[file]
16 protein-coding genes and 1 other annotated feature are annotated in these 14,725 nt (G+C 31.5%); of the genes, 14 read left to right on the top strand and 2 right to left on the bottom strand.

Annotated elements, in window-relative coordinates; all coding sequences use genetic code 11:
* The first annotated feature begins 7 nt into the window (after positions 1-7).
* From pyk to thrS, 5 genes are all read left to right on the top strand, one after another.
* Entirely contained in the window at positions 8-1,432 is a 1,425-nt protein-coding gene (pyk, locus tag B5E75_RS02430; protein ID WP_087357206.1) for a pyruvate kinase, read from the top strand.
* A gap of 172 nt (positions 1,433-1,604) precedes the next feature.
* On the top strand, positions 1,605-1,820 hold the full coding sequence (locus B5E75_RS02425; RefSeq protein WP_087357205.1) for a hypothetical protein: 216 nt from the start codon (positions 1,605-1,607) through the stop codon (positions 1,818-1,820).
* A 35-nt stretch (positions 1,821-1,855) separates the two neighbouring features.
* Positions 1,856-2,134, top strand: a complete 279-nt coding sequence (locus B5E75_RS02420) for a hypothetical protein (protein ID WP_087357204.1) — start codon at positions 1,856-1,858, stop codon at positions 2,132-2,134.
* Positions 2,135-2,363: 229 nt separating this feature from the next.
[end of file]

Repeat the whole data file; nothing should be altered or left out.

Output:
16 protein-coding genes and 1 other annotated feature are annotated in these 14,725 nt (G+C 31.5%); of the genes, 14 read left to right on the top strand and 2 right to left on the bottom strand.

Annotated elements, in window-relative coordinates; all coding sequences use genetic code 11:
* The first annotated feature begins 7 nt into the window (after positions 1-7).
* From pyk to thrS, 5 genes are all read left to right on the top strand, one after another.
* Entirely contained in the window at positions 8-1,432 is a 1,425-nt protein-coding gene (pyk, locus tag B5E75_RS02430; protein ID WP_087357206.1) for a pyruvate kinase, read from the top strand.
* A gap of 172 nt (positions 1,433-1,604) precedes the next feature.
* On the top strand, positions 1,605-1,820 hold the full coding sequence (locus B5E75_RS02425; RefSeq protein WP_087357205.1) for a hypothetical protein: 216 nt from the start codon (positions 1,605-1,607) through the stop codon (positions 1,818-1,820).
* A 35-nt stretch (positions 1,821-1,855) separates the two neighbouring features.
* Positions 1,856-2,134, top strand: a complete 279-nt coding sequence (locus B5E75_RS02420) for a hypothetical protein (protein ID WP_087357204.1) — start codon at positions 1,856-1,858, stop codon at positions 2,132-2,134.
* Positions 2,135-2,363: 229 nt separating this feature from the next.